He is a full-grown man, alone in dense forest, with no trail to show where he has come from and no memory to tell who or what he is. His eyes are not the eyes of a human. The forest people take him in and raise him almost as a child, teaching him to speak, training him in forest lore, giving him all the knowledge they have. But they could not solve the riddle of his past, and at last he has to set out on a perilous quest to find his true self--and a universe of danger.
Three quarters of the book tells of this man’s journey to Es Toch, and as such is a sort of average questing tale with friends and foes along the way. It is up to our hero to figure out which is which. The ultimate answer he seeks is quite the interesting revelation, as is also what happens after he figures this out. For me, the book really didn’t get good until that final part, and the rest was fair to average. I wish we could have skipped a hunk of the journey and gotten more of the what-happens-next as the ending is just a tad abrupt. Very evocative writing, though, throughout.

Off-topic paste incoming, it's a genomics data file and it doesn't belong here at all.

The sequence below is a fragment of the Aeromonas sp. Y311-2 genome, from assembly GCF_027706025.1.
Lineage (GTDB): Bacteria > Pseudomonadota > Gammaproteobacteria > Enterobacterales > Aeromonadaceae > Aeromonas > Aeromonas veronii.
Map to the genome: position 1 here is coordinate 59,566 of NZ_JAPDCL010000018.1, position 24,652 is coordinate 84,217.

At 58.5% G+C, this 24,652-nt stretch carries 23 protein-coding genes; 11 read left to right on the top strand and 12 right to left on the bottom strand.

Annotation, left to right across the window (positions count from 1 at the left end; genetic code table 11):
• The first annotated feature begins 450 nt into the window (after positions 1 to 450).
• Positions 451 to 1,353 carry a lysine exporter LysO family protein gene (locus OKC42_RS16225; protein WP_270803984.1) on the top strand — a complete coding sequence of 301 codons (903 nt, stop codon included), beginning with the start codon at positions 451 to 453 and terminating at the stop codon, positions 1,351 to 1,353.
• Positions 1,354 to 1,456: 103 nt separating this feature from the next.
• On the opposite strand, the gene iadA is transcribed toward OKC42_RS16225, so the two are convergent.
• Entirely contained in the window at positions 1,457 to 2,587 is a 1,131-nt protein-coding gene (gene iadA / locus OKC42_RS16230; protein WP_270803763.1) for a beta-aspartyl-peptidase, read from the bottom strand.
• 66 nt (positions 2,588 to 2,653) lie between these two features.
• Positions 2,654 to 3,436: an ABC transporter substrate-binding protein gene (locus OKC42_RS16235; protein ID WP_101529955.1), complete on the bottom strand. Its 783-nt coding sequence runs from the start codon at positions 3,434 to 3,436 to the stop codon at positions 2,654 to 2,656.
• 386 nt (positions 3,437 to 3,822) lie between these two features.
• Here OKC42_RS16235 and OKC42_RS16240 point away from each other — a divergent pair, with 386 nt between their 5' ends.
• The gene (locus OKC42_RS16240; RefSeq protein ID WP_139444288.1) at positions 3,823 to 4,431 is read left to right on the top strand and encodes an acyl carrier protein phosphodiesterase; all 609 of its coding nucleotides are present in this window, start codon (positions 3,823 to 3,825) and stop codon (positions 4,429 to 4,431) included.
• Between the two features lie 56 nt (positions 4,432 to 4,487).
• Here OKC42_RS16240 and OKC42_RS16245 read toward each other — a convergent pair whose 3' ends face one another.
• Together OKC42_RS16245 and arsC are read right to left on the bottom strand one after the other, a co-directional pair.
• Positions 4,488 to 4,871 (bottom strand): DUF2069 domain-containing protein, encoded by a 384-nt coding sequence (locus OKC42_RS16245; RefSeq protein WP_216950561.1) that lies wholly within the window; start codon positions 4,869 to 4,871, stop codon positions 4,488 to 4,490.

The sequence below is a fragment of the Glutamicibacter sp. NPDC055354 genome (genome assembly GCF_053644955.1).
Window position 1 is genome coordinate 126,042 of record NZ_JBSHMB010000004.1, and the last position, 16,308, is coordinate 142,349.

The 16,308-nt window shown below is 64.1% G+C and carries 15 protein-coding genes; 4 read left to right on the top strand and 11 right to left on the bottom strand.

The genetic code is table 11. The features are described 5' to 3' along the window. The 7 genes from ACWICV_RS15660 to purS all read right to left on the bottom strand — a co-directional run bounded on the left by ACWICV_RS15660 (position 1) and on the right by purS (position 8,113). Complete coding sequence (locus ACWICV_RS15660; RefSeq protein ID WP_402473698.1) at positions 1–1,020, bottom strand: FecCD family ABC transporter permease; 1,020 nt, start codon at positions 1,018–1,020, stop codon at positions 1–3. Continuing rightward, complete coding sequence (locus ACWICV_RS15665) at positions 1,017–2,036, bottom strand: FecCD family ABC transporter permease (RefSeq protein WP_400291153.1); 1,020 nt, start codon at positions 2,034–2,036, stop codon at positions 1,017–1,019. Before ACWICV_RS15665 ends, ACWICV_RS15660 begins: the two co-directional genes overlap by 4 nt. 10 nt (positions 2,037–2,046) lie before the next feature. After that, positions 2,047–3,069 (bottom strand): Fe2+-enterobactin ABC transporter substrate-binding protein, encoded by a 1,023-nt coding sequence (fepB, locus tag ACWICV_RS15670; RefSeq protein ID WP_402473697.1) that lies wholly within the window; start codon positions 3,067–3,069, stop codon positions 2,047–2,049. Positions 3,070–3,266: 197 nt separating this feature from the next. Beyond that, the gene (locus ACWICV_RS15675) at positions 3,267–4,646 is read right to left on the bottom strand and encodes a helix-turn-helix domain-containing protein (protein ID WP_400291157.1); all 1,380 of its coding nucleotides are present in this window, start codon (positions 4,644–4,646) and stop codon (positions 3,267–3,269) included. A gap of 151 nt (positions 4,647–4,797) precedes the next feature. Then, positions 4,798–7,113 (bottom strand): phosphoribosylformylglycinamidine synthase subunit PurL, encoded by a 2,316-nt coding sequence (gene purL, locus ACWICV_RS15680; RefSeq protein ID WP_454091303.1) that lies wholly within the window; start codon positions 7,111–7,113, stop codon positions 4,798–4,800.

City of Illusions is a direct sequel to Planet of Exile, though you don't know that at first. And this novel was more memorable, had more twists and turns that I didn't see coming, and delivered along the way a good adventure across a post-apocalyptic far-future America. I can also see her philosophy more to the fore in this book. Le Guin did a translation of the Tao Te Ching, and Taoism is said to imbue both Earthsea and her novel The Dispossessed. A passage in the Tao is key in this story, and we even meet a "Thurro-dowist" (follower of Thoreau of Walden Pond and Taoism.) So although I'd still say her great novels were still in her future, this is the one the first one I'd call a standout--well worth the read.
I enjoyed this, though I felt it ended a bit abruptly. What happened next?!? Perhaps she's written other books in the same world? I'll have to look into it.
I was caught off guard by what is revealed in the second half of the novel. I as the reader certainly knew something was up and we are given clues, but the big reveal still surprised me more than it should have. Although I enjoyed the latter half of the book and liked how it tied in to elements of the preceding novel, it didn't really have my interest like the early part of the novel did. Still, overall I liked this story and appreciate how the first three novels fit together here.
I probably liked this one the best of the first three novels